Does your company need a shiny new website? Feeling a little uneasy because you don’t speak the lingo? Heard countless horror stories about flaky web developers taking off? Or are you just looking for some education on the whole web development process? Whichever criteria satisfies your need, you’re bound to find an answer to something here. We may even end up solving where Jimmy Hoffa is. Most importantly, I’d like to protect you from getting screwed by your web developer.
The best way to find out if you can trust somebody is to trust them. -Ernest Hemingway
Trust is important. It’s the foundation of almost everything in life. Determining who to hire for your next website project shares this foundation. So naturally, the best advantage you have is to hire locally and request an in-person consultation, but I think that goes without saying. Show up at their office, greet them in person, get a general feel for their personality. You’ll be working closely with this person, likely for quite some time.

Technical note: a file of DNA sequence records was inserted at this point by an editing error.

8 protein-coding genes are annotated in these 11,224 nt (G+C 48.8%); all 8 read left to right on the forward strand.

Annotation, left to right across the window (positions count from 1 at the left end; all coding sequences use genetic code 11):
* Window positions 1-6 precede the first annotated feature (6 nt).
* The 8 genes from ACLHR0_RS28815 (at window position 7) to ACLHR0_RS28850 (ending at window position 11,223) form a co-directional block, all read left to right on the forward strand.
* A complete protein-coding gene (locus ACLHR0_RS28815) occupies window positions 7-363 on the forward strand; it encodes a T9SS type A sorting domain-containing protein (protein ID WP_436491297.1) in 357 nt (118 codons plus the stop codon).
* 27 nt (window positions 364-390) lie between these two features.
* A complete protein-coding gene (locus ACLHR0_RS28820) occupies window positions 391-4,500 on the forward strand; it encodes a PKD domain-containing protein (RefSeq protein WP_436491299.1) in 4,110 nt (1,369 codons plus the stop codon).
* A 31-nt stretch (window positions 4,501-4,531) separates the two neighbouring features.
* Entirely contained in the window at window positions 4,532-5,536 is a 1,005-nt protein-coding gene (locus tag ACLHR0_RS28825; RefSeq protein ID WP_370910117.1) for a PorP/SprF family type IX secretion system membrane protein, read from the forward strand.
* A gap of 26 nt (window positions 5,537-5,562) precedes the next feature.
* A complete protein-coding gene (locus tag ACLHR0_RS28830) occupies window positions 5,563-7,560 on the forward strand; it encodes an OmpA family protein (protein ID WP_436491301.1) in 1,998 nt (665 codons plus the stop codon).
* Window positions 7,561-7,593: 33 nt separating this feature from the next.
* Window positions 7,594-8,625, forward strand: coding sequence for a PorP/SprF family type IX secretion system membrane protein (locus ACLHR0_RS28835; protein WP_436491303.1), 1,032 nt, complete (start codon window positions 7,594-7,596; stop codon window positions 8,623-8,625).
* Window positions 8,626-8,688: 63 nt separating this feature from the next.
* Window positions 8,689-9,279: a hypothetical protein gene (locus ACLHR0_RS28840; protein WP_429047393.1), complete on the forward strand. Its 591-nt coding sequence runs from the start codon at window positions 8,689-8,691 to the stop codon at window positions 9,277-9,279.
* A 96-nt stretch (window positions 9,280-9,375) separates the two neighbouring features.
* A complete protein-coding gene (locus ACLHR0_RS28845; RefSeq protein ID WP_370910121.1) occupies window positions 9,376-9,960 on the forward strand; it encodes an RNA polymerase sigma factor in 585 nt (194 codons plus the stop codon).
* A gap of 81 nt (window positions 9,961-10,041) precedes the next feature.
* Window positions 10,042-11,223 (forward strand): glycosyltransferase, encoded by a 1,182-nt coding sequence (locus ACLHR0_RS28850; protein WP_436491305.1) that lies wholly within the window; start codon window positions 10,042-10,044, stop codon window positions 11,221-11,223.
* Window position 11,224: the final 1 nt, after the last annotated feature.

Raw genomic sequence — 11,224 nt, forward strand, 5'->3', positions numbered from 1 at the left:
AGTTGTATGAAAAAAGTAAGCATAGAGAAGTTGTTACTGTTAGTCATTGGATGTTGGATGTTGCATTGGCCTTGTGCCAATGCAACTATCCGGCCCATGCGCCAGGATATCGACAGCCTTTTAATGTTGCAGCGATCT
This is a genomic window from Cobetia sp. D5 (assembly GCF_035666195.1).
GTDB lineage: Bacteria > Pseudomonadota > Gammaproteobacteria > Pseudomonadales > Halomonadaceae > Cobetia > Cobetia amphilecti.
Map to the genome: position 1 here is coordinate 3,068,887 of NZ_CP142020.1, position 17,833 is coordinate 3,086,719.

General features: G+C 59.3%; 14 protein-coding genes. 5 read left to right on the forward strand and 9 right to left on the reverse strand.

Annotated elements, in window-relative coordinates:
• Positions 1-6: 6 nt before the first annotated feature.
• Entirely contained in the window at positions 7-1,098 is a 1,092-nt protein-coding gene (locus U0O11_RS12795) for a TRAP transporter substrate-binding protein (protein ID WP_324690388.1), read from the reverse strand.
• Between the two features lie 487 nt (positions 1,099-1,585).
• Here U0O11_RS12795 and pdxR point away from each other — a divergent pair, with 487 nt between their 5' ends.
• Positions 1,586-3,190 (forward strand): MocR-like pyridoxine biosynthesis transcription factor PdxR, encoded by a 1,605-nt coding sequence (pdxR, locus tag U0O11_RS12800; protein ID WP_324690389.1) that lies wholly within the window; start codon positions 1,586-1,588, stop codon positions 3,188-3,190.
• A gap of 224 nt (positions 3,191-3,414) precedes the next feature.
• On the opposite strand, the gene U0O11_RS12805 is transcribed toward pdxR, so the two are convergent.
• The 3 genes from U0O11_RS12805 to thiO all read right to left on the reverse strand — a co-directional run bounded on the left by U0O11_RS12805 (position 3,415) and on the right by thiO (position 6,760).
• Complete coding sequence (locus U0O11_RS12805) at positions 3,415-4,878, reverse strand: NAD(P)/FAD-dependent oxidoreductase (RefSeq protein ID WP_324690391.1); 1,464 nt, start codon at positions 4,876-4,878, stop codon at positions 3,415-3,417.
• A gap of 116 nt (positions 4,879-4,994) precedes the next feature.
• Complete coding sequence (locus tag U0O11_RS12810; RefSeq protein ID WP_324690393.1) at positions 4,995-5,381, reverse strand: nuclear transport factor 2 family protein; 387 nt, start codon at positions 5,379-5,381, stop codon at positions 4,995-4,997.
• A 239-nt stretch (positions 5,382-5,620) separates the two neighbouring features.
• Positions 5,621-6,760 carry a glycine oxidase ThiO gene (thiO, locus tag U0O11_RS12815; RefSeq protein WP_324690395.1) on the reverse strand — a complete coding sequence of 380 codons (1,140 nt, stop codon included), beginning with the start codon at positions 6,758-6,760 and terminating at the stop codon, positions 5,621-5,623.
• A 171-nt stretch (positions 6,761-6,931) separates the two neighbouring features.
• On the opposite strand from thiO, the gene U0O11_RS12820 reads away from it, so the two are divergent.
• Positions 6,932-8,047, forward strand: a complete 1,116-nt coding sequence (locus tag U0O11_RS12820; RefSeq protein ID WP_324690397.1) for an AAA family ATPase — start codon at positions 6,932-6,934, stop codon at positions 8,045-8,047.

But, if there aren’t any competent web developers in your neck of the woods, or if you’re just dead-set on hiring some rockstar in another state or country, you probably won’t get that face-to-face meeting. :: sigh :: It’s OK though. There’s no reason that, in 2011, awesome stuff like Skype video conferences shouldn’t be the norm for establishing trust and conducting business. Right? Right. Ask your potential web developer for a Skype Video chat. Hell, if you hear a “no”, at least you’ll have eliminated that potential candidate immediately.
Whatever you do, at least be sure to check their social profiles. You know, Google+, Facebook, Twitter, LinkedIn, Dribbble, Stack Exchange, Elance, ODesk. Also, check their websites. View their portfolio and make sure it’s clear exactly what work they did on a given project. Check their recommendations on LinkedIn, too. Hell, just Google them. Never know what else you might find!